Random phonology/phonemic inventory thread

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teotlxixtli
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Re: Random phonology/phonemic inventory thread

Post by teotlxixtli »

teotlxixtli wrote: 02 Aug 2022 19:17 On WALS online I see Eyak has neither bilabials nor nasals and Maxakalí has no fricatives nor nasals, so I have to wonder… what about a language with no bilabials or fricatives? I may have to revisit that idea
Now that I’ve got the time to think more about it, here’s a Pama-Nyungan-type possibility for the aforementioned constraints:

n ɳ ɲ ŋ
t ʈ c k
ɻ j w
r
l ɭ ʎ

i u
a

(C)V(C) syllable structure
Vowels in sequence are pronounced separately
Vowels of the same quality do not appear adjacently
Only nasals, stops, and lateral approximants appear in the coda
Germinate consonants are pronounced doubly long
Only homorganic clusters occur
Initial fixed stress
Trochaic rhythm type

Nasals and lateral approximants are devoiced word-finally
/t ʈ c k/ are realized as /d ɖ ɟ g/ respectively between voiced segments
/w/ is realized as /ɰ/ prior to /i a/
/i u a/ are realized as /ɪ ʊ ɐ/ respectively in closed syllables
teotlxixtli
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Re: Random phonology/phonemic inventory thread

Post by teotlxixtli »

teotlxixtli wrote: 02 Aug 2022 19:17 On WALS online I see Eyak has neither bilabials nor nasals and Maxakalí has no fricatives nor nasals, so I have to wonder… what about a language with no bilabials or fricatives? I may have to revisit that idea
Here's another, possibly more exotic possibility:

n ŋ
t d k g q ʔ
tʰ kʰ qʰ
t’ k’ q’
w
ɾ

i ɯ u
e ɤ o
a

C(C)V syllable structure
Onset clusters take the following forms:
- /n ŋ t d k g q tʰ kʰ qʰ t’ k’ q’/ + /w/
- /t d k g q tʰ kʰ qʰ/ + /ɾ/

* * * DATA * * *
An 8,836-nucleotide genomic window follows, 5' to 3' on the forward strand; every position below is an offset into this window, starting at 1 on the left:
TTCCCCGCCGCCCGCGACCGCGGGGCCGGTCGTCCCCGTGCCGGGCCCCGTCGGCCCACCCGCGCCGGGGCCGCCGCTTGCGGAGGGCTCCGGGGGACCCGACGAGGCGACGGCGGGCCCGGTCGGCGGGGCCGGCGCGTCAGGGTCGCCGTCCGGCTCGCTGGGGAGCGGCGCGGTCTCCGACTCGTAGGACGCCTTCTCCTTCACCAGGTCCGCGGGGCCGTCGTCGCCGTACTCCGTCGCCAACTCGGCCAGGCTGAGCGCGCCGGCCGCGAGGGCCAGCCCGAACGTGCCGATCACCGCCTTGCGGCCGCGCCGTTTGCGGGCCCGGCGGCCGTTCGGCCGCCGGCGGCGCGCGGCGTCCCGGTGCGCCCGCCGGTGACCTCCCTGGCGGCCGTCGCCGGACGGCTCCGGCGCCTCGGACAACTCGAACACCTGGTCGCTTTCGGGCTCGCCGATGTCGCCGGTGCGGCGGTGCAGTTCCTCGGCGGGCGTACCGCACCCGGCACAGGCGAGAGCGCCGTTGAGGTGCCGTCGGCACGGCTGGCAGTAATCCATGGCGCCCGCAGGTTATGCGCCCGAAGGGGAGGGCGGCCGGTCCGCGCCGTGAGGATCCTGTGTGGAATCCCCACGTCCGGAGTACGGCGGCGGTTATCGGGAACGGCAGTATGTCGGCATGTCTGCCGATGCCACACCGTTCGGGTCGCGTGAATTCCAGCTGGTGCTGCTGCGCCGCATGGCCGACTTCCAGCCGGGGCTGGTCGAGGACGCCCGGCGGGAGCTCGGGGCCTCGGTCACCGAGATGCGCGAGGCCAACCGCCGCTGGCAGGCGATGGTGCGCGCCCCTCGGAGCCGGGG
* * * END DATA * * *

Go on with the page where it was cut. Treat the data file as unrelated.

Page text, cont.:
Vowels must be separated by at least one consonant
Ultimate fixed stress
No rhythmic stress
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Omzinesý
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Re: Random phonology/phonemic inventory thread

Post by Omzinesý »

p' t' k'
p t k
f s ɬ h
m n ŋ
l v j

(Some flapping of stops might happen intervocally. It might be minimally contrastive so that some morphological processes have it and some don't.)

i u
e o
ɛ ɔ
ä

There is an ATR harmony of mid vowels.
Diphthongs with a closed second component appear.

Vowel length is contrastive.

Phonotactics

P = {p' t' k' p t k f s ɬ h}
L = {m n ŋ l v}

(P)(L)VV(L)

/j/ is a semivowel and does not appear in clusters.

There are two tones: H, L.
All words are autosegmentally of the pattern: LHL. All tones can spread to any number of syllables. All tones don't have to be combined to any syllables. (Long vowels or diphthongs bear only one tone, ie. Contours do not appear.)


Possible other features
- stative verbs instead of adjectives
- a mood for relative clauses
- mostly suffixing
- vowel length and tones are also morphological devices
My meta-thread: viewtopic.php?f=6&t=5760
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Omzinesý
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Re: Random phonology/phonemic inventory thread

Post by Omzinesý »

plain stop: p t k
ejective stop: p' t' k'
affricate stop: pɸ tɬ ts kx qχ
ejective affricate stop: pɸ' tɬ' ts' kx' qχ'
nasal: m n ŋ
"affricate nasal": mV᷈, nV᷈, ŋV᷈
fricative: ɸ ɬ s x χ
liquid: l r
semivowel: j
My meta-thread: viewtopic.php?f=6&t=5760
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Re: Random phonology/phonemic inventory thread

Post by Omzinesý »